Cabbage Rolls

She stands low to the fertile soil of this country with thick ankles and her high rubber boots keeping her firmly planted.  She loves to layer.  People here would say she dresses like a cabbage (or maybe just me) because under the boots is another pair of shoes, and from what I can tell, 2-3 layers of wool stockings.

You will never see her in pants, but rather a knee-length skirt that reveals the trunks of her legs.  Moving our way up to the top of her torso, I have to revert to speculation because I've never seen her without her coat on- even indoors.  Over this mass she continues with the earth-stained, long vintage coat (vintage by default, not fashion) being the top layer.  Underneath (speculation) I am able to see at least three more layers of clothing, which means there is probably 5-6.  A wool vest and two mismatched shirts- one of the floral variety, though variety of floral is indiscernible- play peek-a-boo from the sleeves of the coat.

At the end of these sleeves emerge solid, tick hands that look like they haven't been washed in days, maybe weeks.  Soil surrounds each nail, framing her hard, yellow fingernails.  Each digit looks like it's been individually calloused by years of fire and frost.  They look like petrified cocktail wieners (slightly longer).

She may or may not have a scarf around her neck, but she is sure to have one around her head.  Up till this point, the color scheme (liberal choice of words) is earth-toned (literally).  But the scarf around her head sticks out like an American in Ukraine.  There are two options for this scarf: 1) a brilliant green, royal blue, or marigold with a floral design and a gold thread woven in and out, 2) a solid florescent pink, yellow, or orange wool.  This scarf is tightly tied beneath her chin.  Sometimes so tight I find it amazing that the hairs on her chin don't fall out from loss of circulation.  They don't.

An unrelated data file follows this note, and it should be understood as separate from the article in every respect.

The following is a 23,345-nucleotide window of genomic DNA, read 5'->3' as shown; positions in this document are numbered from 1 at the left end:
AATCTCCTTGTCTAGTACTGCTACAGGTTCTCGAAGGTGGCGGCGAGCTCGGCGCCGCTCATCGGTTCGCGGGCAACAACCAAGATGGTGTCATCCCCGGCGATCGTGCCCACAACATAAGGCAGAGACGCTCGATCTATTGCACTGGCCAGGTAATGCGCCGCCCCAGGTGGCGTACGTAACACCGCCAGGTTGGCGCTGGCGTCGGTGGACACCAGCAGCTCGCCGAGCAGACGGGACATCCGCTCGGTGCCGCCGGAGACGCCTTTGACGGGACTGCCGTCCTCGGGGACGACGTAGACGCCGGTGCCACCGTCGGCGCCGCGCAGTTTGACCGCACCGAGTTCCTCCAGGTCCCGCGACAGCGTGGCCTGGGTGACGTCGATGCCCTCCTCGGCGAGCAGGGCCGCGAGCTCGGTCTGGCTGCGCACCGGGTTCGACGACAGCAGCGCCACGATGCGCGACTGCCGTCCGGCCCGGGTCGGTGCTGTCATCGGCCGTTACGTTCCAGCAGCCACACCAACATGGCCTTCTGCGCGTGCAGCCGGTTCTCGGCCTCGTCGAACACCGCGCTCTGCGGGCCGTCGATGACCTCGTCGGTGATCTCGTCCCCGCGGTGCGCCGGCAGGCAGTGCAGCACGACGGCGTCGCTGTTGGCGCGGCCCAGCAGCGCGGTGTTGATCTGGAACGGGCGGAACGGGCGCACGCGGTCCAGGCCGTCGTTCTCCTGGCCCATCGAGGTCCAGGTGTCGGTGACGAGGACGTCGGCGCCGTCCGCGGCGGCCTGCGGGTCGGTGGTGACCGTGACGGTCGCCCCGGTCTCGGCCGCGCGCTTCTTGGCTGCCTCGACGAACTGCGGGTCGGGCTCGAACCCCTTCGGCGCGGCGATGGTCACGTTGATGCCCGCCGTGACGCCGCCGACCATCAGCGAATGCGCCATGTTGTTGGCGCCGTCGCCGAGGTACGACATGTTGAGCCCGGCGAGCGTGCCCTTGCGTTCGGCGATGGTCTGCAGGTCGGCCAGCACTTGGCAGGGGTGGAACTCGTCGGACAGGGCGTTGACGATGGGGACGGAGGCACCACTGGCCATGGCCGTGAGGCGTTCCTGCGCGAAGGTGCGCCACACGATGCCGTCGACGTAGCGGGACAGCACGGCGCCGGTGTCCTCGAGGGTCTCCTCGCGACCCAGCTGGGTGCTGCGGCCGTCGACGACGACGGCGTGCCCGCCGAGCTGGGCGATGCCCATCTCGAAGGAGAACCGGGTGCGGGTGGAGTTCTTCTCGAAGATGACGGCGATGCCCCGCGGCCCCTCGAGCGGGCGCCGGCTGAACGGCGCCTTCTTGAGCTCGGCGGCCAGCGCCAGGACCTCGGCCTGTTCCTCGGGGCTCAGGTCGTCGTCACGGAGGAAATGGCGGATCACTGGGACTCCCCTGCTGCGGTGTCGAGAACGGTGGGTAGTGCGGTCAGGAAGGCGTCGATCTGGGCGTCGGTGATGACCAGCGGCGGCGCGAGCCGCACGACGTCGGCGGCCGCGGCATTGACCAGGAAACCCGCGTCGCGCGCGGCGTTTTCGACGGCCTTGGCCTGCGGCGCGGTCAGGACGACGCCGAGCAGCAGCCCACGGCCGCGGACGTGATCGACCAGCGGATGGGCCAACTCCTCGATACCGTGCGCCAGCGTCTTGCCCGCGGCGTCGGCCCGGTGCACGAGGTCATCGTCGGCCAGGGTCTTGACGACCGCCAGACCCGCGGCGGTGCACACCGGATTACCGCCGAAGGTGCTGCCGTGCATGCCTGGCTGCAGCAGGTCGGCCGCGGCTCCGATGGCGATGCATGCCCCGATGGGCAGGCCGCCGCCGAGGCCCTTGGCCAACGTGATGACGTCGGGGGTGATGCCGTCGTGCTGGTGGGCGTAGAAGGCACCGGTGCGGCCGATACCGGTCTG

Her face looks 20 years older than she is.  Her eyes have sunken into her leathered skin and have turned gray along with her wiry hair.  She has a large, almost bulbous nose.  She has no lips, for they too play hide-and seek with her mouth.  Her mouth resembles a balloon knot, with one crucial difference.  Inside this knot, she hides the treasure.  She has a smile of gold- though rarely seen.

She is aggressive.  Being low to the ground, she has a lot of leverage when pushing you to get on to the marshrutka (fixed-route bus).  She never waits in the "line".  She doesn't smell good- poop: her own, goose, pig, turkey, goat.  But, she can make some damn good cabbage rolls.  In fact, this is what I often think of when I see her because she is shaped just like the traditional Ukrainian dish.

Who is this woman? She is the woman sweeping the sidewalks, the woman selling jarred mushrooms at the bazaar, the woman herding her geese, my neighbor, the woman who stole my seat on the bus, the woman who tells me I'm a slut for smoking.  She is the Ukrainian babusya.

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